Linda was uncomfortable at Diane's party. She found the people and the party to be too perfect. Everyone was beautiful. The glass house sparkled like crystal. Just too perfect.
Count Vladimir walked over to her. “We would also like to welcome you to visit our country. Russia is beautiful, but it is also tough on its inhabitants. Everything in Russia is held very dear, since at any moment in time, everything that we own and even the people we love could be easily taken away. The Russian way of life teaches you to appreciate life and family. You will never forget your trip to Russia.”
The count seemed very impassioned about his speech and his country. Linda didn’t know if she was so eager to visit such a tough country. “Yes, we need to discuss this further at some other time—maybe the next time we meet.”
She hoped that he would forget her and his hastily given invitation. They’d only just met, and who knew what kind of people the Stravinskys really were?
Todd must have noticed her uneasiness, because he rushed over to rescue her. Bowing to her, he asked, “May I have the next dance? I’ve always wanted to dance the waltz with you, my love.”
She placed her hand on his extended arm and followed him to the dance floor. She didn’t know what game he was now playing. He had introduced her to his friends—who had strangely never met any of his other women. He was a young and healthy male; so of course, he must have had many women over the years. But what kind of women were they that they couldn’t be introduced socially? Then he’d treated her like a sister in front of them, giving her a kiss on the top of her head. What was that about? And what did they think about her? Were they wondering if she was his girlfriend or just his buddy?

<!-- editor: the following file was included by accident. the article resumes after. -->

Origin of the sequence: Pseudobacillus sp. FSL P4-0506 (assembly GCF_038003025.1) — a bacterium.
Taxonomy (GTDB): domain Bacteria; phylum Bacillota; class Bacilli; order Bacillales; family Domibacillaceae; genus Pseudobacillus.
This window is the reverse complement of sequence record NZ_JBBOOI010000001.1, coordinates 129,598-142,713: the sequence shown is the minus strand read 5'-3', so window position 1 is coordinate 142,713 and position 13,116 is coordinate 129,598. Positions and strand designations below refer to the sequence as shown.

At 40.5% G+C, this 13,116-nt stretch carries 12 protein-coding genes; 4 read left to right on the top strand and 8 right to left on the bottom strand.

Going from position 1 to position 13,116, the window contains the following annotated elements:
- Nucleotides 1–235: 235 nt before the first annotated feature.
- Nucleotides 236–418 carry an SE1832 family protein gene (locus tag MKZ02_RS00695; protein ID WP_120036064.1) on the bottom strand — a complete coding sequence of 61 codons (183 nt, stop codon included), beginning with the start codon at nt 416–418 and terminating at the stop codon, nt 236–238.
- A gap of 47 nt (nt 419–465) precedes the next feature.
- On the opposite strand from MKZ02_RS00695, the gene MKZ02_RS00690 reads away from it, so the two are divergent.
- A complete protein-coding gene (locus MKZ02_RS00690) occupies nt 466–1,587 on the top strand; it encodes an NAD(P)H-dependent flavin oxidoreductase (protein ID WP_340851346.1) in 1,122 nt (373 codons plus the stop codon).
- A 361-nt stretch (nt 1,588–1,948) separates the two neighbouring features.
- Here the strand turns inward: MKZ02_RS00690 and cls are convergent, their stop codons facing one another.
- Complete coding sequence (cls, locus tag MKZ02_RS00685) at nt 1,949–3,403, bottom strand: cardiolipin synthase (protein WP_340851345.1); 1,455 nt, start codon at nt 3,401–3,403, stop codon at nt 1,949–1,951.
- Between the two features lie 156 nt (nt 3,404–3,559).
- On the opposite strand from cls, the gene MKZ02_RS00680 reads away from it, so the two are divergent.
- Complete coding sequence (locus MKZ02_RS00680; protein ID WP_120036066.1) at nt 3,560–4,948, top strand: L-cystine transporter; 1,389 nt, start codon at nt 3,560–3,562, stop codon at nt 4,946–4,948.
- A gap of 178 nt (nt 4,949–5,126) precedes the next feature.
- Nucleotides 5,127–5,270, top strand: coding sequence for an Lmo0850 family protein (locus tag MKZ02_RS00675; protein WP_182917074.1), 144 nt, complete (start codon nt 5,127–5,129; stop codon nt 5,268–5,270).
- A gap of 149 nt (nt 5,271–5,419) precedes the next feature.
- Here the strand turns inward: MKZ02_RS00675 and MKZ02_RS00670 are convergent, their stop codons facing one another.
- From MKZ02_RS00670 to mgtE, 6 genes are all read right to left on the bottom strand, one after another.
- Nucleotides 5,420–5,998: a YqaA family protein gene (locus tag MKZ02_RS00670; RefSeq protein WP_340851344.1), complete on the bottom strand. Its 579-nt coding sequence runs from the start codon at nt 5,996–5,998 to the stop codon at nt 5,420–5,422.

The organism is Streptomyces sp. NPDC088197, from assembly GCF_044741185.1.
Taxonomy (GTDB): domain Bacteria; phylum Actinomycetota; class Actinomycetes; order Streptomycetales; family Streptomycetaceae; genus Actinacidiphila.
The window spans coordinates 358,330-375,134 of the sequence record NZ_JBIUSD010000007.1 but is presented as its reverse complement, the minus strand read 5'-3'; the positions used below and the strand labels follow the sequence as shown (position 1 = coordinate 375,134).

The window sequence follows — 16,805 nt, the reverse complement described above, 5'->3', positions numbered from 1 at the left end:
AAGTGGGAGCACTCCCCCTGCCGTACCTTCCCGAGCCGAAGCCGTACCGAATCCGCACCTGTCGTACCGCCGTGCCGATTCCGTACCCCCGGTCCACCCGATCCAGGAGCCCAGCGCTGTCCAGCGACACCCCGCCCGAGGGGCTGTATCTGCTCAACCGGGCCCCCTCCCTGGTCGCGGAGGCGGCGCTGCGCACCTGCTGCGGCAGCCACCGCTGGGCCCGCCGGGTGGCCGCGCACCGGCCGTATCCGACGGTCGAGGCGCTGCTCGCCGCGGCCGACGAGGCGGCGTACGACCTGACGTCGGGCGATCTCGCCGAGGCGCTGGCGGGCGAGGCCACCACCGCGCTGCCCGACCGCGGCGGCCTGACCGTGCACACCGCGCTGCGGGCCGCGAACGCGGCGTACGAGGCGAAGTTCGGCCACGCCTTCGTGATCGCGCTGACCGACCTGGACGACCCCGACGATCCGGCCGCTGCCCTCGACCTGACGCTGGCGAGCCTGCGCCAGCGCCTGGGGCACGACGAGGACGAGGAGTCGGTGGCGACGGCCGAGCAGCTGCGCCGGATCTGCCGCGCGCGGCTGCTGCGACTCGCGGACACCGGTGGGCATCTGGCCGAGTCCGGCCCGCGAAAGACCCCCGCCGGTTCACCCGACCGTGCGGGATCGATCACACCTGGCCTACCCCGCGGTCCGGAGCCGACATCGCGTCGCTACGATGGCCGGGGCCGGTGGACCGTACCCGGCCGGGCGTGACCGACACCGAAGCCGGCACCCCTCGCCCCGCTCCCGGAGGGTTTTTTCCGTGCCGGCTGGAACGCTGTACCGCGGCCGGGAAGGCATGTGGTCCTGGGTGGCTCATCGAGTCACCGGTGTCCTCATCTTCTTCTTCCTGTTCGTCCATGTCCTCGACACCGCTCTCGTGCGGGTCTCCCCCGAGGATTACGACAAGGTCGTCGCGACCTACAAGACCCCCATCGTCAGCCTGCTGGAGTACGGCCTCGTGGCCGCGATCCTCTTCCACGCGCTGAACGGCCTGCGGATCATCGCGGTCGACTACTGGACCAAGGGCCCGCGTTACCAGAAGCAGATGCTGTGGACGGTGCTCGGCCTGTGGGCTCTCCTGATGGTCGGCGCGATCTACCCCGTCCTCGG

And the serious Russian couple, they looked big and
strong. The countess wore animal furs—with the animal faces and tails still attached to their skins. When she’d spoken to Leona, she’d felt like the dead animals’ beady eyes, their bodies wrapped as scarves around the countess’ neck, were staring back at her. All she had been able to think about was how the animals had been ruthlessly chased, caught, brutally killed, and then uncaringly stuffed for a large pompous Russian woman. She had no desire to visit Russia or Romania: these countries had no respect for wildlife. She was happy enough in America.
During her wandering thoughts, Todd had somehow led her onto the dance floor and in the correct position for the waltz. She looked up and was surprised to find Todd across from her, ready to begin the dance. She didn’t even remember walking there.
The orchestra began to play. The dancing partners bowed to each other. The waltz began.
Oh no! She panicked. She didn’t know how to dance the waltz. She realized that every person in the room was dancing, but somehow there was more than enough room for everyone. The dance floor seemed to have expanded to accommodate everyone. Then she looked down and realized that she was also dancing. She had never danced the waltz, but somehow she knew all the correct steps and positions.
Todd twirled her around and around the room. She felt as light as air, flying high above the other dancers. Her feet didn’t even hit the ground. Looking down, she saw that her feet were not touching the floor…maybe she’d had a little too much to drink.